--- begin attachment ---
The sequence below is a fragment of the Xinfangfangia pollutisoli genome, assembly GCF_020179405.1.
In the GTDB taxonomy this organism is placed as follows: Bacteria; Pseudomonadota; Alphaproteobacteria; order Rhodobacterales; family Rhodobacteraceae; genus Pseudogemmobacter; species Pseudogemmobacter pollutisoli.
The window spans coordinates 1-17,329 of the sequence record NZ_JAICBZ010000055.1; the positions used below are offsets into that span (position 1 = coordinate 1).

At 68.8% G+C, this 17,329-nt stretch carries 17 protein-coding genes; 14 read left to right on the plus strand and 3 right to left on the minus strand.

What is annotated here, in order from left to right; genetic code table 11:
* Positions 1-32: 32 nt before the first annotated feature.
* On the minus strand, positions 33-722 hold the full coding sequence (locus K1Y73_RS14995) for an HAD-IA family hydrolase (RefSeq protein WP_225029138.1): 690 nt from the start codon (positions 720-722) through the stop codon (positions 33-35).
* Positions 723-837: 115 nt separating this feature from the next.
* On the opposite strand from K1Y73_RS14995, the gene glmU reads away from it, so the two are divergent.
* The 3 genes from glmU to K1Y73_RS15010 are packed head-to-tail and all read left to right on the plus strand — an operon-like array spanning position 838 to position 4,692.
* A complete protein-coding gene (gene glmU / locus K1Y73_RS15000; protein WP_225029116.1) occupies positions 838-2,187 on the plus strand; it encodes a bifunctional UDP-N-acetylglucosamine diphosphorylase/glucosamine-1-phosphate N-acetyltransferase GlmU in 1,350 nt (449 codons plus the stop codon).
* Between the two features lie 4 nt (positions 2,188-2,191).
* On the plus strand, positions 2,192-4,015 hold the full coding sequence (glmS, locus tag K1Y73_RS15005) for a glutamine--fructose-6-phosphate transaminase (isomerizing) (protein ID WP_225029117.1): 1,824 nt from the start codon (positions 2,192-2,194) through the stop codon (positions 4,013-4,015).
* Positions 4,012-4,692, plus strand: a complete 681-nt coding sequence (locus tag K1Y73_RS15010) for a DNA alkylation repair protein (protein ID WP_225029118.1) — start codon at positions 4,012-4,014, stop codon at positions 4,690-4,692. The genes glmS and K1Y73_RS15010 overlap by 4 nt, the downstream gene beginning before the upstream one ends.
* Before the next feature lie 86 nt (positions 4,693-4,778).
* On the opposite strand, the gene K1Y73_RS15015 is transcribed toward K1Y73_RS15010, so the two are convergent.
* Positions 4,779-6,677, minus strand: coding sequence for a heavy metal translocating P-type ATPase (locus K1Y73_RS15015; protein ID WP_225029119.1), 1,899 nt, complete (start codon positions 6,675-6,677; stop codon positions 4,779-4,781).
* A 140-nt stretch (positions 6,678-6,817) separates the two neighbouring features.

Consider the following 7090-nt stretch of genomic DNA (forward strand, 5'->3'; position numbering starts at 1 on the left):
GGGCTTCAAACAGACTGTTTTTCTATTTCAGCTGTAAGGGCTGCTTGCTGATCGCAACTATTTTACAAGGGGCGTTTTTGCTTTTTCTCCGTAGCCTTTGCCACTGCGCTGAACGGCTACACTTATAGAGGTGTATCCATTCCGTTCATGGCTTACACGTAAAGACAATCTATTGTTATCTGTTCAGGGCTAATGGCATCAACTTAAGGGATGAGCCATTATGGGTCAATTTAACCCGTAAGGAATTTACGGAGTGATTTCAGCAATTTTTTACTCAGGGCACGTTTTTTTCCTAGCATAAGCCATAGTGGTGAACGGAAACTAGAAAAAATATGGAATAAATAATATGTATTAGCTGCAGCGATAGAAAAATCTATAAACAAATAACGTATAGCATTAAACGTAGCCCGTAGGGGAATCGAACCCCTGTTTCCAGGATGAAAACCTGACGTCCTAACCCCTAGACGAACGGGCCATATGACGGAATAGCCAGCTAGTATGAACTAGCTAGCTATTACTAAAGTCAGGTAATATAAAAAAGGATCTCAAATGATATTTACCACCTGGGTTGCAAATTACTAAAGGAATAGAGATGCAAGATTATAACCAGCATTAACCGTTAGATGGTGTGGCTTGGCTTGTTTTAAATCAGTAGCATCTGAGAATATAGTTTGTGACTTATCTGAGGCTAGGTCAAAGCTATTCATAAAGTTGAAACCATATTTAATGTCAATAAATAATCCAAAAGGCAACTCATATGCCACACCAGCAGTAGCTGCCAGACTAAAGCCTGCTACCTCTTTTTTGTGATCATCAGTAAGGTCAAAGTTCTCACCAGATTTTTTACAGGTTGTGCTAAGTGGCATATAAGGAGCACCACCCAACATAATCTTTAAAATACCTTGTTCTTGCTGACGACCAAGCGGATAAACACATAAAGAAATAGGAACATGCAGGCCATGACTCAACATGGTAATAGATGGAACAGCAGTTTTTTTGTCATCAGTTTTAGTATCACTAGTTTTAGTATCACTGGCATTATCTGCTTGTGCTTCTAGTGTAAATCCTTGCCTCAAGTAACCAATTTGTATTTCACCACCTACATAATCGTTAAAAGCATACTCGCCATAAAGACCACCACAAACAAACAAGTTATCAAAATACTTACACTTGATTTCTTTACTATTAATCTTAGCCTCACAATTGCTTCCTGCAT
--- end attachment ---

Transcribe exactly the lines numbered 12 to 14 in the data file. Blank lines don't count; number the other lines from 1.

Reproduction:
* Between the two features lie 4 nt (positions 2,188-2,191).
* On the plus strand, positions 2,192-4,015 hold the full coding sequence (glmS, locus tag K1Y73_RS15005) for a glutamine--fructose-6-phosphate transaminase (isomerizing) (protein ID WP_225029117.1): 1,824 nt from the start codon (positions 2,192-2,194) through the stop codon (positions 4,013-4,015).
* Positions 4,012-4,692, plus strand: a complete 681-nt coding sequence (locus tag K1Y73_RS15010) for a DNA alkylation repair protein (protein ID WP_225029118.1) — start codon at positions 4,012-4,014, stop codon at positions 4,690-4,692. The genes glmS and K1Y73_RS15010 overlap by 4 nt, the downstream gene beginning before the upstream one ends.